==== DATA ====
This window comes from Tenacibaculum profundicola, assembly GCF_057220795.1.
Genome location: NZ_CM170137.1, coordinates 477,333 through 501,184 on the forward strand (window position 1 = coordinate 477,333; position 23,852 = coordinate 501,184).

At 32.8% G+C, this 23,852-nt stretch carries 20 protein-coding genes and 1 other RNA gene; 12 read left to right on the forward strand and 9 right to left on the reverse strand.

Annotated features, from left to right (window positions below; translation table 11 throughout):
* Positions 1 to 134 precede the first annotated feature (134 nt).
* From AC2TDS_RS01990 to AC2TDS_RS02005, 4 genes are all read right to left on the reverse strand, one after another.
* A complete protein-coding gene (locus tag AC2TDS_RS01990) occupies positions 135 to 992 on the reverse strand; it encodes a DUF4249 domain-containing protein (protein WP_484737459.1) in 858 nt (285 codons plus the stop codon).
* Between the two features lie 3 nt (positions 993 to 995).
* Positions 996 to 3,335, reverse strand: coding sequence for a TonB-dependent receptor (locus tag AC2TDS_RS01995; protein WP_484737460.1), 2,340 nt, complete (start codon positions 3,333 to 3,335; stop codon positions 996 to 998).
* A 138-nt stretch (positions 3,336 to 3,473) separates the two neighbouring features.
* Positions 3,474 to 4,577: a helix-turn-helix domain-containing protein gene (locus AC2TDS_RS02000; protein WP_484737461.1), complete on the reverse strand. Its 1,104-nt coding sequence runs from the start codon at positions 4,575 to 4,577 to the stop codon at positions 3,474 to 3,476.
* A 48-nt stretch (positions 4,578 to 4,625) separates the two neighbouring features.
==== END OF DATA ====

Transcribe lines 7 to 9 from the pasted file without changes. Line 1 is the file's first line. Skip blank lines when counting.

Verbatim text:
* A complete protein-coding gene (locus tag AC2TDS_RS01990) occupies positions 135 to 992 on the reverse strand; it encodes a DUF4249 domain-containing protein (protein WP_484737459.1) in 858 nt (285 codons plus the stop codon).
* Between the two features lie 3 nt (positions 993 to 995).
* Positions 996 to 3,335, reverse strand: coding sequence for a TonB-dependent receptor (locus tag AC2TDS_RS01995; protein WP_484737460.1), 2,340 nt, complete (start codon positions 3,333 to 3,335; stop codon positions 996 to 998).